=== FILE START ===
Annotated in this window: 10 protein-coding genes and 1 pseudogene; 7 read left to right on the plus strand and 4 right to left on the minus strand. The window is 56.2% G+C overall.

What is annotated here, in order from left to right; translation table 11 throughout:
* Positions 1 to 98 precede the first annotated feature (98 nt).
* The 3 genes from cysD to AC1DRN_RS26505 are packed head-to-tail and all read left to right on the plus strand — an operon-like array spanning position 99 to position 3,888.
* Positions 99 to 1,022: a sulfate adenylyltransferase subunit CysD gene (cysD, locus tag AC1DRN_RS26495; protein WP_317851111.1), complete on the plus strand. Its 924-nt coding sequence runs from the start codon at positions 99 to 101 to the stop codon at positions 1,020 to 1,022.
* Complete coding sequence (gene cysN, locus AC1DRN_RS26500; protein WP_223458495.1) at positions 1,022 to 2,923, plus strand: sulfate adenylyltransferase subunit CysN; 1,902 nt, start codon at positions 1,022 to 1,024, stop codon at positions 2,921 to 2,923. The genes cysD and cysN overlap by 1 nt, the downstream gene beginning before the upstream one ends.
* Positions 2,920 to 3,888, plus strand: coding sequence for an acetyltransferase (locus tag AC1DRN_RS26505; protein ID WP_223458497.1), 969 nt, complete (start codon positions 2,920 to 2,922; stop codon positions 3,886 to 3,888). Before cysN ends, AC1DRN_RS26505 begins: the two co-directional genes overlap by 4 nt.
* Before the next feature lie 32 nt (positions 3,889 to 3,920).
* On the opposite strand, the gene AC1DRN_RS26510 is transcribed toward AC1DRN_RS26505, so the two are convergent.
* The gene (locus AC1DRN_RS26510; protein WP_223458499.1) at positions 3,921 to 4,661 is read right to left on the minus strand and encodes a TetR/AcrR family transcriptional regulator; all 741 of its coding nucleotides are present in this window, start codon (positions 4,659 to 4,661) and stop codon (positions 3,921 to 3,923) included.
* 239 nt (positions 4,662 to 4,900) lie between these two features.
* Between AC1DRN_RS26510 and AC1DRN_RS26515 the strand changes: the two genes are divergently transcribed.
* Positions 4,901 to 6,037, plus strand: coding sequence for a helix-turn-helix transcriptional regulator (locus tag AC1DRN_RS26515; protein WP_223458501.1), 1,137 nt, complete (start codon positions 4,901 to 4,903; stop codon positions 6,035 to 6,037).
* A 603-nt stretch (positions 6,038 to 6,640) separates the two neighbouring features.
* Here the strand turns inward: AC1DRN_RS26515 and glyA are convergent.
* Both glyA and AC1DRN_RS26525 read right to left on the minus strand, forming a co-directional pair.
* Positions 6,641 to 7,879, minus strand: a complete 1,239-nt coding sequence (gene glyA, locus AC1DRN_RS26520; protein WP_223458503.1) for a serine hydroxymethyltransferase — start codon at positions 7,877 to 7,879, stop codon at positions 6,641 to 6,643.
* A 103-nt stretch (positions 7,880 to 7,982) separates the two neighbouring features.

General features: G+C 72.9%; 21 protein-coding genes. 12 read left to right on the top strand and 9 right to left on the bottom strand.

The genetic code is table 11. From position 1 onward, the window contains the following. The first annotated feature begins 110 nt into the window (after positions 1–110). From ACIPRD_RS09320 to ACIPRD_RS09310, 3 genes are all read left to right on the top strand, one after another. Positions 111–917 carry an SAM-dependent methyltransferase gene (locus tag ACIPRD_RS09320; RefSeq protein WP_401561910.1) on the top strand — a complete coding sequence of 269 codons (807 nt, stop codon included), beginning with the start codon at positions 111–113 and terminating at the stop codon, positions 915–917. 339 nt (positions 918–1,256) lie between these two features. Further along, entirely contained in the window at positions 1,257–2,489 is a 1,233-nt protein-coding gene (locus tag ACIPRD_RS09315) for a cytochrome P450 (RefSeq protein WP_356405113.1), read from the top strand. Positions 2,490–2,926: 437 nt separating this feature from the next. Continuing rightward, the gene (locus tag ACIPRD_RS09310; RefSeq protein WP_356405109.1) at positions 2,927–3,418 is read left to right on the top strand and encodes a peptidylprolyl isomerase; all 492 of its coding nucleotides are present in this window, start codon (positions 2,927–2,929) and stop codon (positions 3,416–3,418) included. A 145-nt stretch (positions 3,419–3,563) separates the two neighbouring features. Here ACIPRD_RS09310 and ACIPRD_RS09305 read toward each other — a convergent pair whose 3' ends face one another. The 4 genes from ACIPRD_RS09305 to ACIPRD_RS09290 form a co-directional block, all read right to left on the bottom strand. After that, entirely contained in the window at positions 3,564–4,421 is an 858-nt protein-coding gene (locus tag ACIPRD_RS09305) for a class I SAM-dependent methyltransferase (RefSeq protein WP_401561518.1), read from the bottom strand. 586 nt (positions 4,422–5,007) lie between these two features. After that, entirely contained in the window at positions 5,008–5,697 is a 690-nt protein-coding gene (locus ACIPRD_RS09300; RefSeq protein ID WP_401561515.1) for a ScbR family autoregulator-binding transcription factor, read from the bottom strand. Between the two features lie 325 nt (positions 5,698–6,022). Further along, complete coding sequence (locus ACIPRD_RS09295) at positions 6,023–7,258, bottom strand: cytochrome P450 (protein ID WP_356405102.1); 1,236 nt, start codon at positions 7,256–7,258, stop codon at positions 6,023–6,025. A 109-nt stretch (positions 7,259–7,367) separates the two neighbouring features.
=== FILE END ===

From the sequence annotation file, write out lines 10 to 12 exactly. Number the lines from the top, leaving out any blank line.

* The gene (locus AC1DRN_RS26510; protein WP_223458499.1) at positions 3,921 to 4,661 is read right to left on the minus strand and encodes a TetR/AcrR family transcriptional regulator; all 741 of its coding nucleotides are present in this window, start codon (positions 4,659 to 4,661) and stop codon (positions 3,921 to 3,923) included.
* 239 nt (positions 4,662 to 4,900) lie between these two features.
* Between AC1DRN_RS26510 and AC1DRN_RS26515 the strand changes: the two genes are divergently transcribed.